Gramma Willi’s Chili

This is one recipe that I really love. Friends and family are always asking me to make it for big and small gatherings. Easy on the budget and packed with goodness, it’s best when made with love, tastes even better the next day and it freezes well. A special treat served with Corn Bread or Bannock.

2 C. dried kidney beans (substitute pinto, romano, Jacob’s cattle or other big beans, or mix 3 or 4 together)

water

1 or 2 onions, chopped

2 cloves garlic (or 2 tsp. Garlic powder)

oil or fat for frying

1/2 – 1 pound ground beef (or use TVP – see below)

3-4 T. chili powder

2-3 T. cumin

1 T. dried coriander (cilantro), or 1/2 C. fresh

1/2 tsp. cayenne pepper (optional, add 2 or 3 times as much for a hot, spicy chili)

dash of cinnamon

large can crushed tomatoes (2 1/2 cups fresh)

1 tsp. brown sugar

2 T. vinegar (white, red wine, apple cider or balsamic)

small can peaches in light syrup (optional)

salt and pepper to taste

Soak the beans in water about 2-3 inches above the beans in a non-metal bowl for 6-8 hours or overnight. Discard the soaking water, add beans to a large pot and cover with fresh water an inch or two above the beans. Bring to a boil, then reduce heat and simmer until the beans are soft (1 1/2 to 3 hours).

Cook the ground beef (or dry fry the TVP) until nicely browned and crumbled, set aside. Sauté the onions in a little oil until soft, then add cooked beef, garlic and spices and cook covered, for 5 more minutes. Add the meat mixture, tomatoes, brown sugar, vinegar and peaches to the beans and stir well. Cover and simmer over low heat for at least an hour to let the flavors blend, stirring occasionally to prevent burning; this is a good recipe to cook all day in a slow cooker or in the oven. Serve over rice.

Suggestions: Vegetarians and Vegans can substitute TVP dry-roasted with cumin for the ground meat to give a meaty texture and lots more protein. Offer crushed red pepper or Tabasco sauce at the table for people who like hot chili.

Hints: The beans will be more digestible if you add a piece of seaweed (kombu or dulse) to the beans while they cook, or you can add 1/2 tsp. baking soda to the soaking water to make the beans less “gassy”.

Time saver: For a quick chili, use 2 or 3 large cans of cooked kidney beans.

Note: Because this is such a good winter meal, we planned to make you a video of this recipe not too long ago when Brian and I were both in Toronto… didn’t work out. We will be getting to that asap, so stay tuned!

Much love, All My Relations, Gramma Willi

Good Clean Food For Everyone!

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Corned Beef and Cabbage

Easy to make, Corned Beef and Cabbage is not only a gourmet treat, but is an honored tradition here in the Canadian Maritimes. We call it “boiled dinner” and substitute pickled pork hocks, necks or ribs, fresh beef or fresh fish for the corned beef. Honorable mention goes out to Dave Osborne, who requested this recipe from Gramma Willi. NOT for the cholesterol-shy!

1-2 pound piece of corned beef

4-5 liters of Water

2-3 lbs. potatoes, scrubbed or peeled, chopped into bite size pieces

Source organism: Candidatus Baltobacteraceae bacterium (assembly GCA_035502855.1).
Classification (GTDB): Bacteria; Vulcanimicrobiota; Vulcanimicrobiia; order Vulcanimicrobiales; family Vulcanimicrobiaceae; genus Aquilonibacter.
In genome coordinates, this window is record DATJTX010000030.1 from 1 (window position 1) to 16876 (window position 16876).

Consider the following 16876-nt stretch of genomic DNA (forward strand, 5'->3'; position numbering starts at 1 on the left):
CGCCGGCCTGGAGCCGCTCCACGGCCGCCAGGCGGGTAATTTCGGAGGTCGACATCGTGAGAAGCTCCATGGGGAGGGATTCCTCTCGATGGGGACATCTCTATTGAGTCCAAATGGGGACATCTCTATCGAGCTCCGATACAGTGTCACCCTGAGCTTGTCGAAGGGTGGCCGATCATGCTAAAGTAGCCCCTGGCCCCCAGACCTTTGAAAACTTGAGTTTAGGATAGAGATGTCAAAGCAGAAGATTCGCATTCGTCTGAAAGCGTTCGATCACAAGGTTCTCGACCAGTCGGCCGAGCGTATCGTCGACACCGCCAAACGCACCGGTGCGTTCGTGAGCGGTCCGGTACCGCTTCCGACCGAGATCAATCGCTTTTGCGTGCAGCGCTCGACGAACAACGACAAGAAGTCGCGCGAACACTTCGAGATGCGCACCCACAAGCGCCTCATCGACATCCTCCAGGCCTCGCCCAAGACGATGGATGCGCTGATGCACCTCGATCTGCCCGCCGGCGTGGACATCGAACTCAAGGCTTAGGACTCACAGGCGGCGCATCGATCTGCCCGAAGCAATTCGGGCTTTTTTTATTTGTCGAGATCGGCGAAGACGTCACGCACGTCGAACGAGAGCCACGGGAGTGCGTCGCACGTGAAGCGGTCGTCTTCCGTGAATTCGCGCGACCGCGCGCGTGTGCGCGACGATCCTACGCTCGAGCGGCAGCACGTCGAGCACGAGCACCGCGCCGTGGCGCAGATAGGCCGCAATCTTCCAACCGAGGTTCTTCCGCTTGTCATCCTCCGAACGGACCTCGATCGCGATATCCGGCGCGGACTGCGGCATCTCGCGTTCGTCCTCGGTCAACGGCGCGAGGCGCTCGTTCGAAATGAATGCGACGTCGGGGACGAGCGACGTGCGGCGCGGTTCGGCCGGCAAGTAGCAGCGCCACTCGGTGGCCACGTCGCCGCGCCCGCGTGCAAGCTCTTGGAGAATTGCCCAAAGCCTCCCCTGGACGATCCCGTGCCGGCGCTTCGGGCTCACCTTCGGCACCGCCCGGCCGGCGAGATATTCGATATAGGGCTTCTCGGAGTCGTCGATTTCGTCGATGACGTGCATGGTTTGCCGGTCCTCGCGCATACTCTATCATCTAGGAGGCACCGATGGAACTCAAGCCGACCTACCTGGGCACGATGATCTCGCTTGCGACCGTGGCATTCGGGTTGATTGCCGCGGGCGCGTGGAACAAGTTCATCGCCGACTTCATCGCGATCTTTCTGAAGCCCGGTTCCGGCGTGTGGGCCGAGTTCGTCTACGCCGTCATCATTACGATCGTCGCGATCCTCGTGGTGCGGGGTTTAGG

3-5 large carrots, peeled and sliced into thick chunks

1 medium sized turnip, peeled and chopped into bite-size pieces

1 medium cabbage, cored and cut into 8 equal portions

Fill a large cooking pot with water, add the corned beef, bring to a boil, turn down the heat and simmer for an hour or two, until the meat is pretty much cooked. Cut the meat into nice sized chunks and return to the cooking water.

Add the carrots, turnip and potatoes, add water to cover if necessary. Bring to a boil, turn the heat to medium-low and cook 10-15 minutes, until the vegetables are almost tender. Add the cabbage over top of everything, bring to a boil, and simmer for another 10 minutes or so, until the cabbage is done. This is a delicious, satisfying and hearty meal served with home made bannock or corn bread.

Tip: If you’re making a fish boiled dinner, cook the vegetables first (I’d leave out the cabbage); add the fish during the last 10 to 15 minutes of cooking.

Money-Saving Hint: cut-price smoked meat or pastrami end-cuts work very well with this recipe and really save money! Cook them for a shorter time by adding all the meat and vegetables at once, bring to a boil and simmer for about an hour.

Bread – Bannock

Baked Bannock

This is our family recipe, rooted in the traditions of Cape Breton, Nova Scotia. It’s easy to make and delicious …a good reason to keep a bag of flour in the cupboard. Why run to the store for bread?

3 C. Flour
2 T. Baking powder
1/2 tsp. Baking soda
1/4 tsp. Salt (or to taste)
2 T. Oil or shortening
2/3-1 C. Water

Preheat oven to 350ºF. Stir well with a fork or sift dry ingredients together. If using shortening, cut it well into the flour mixture. Make a well in the center of the bowl, add water (and oil), mix quickly to get a firm, but not too dry consistency. Pour into a greased pie plate or 9 x 9 in. baking pan (glass is best). Bake 25-35 minutes until a toothpick inserted in centre comes out clean and dry. Serve warm with butter or margarine, jam, peanut butter. Enjoy!

Options: Use unbleached flour, half & half whole wheat and white flour, bran. Substituting 1/4 C. soy flour and adding milk powder adds extra protein.
Add 1/2 C. sugar to mix and: On top of half the batter, add any of the following fruits: blueberries, apples, strawberries – sprinkle 1/2 C. sugar over fruit. Cover with rest of batter and bake.
Mix raisins into dry mix and drop biscuit-size spoonfuls onto a greased cookie sheet – a great favorite with kids for breakfast and snacks!

Suggestions: Warm leftover bannock in a slightly damp kitchen towel, paper bag or paper towels in the microwave for 2 minutes or for 10 minutes in a low oven.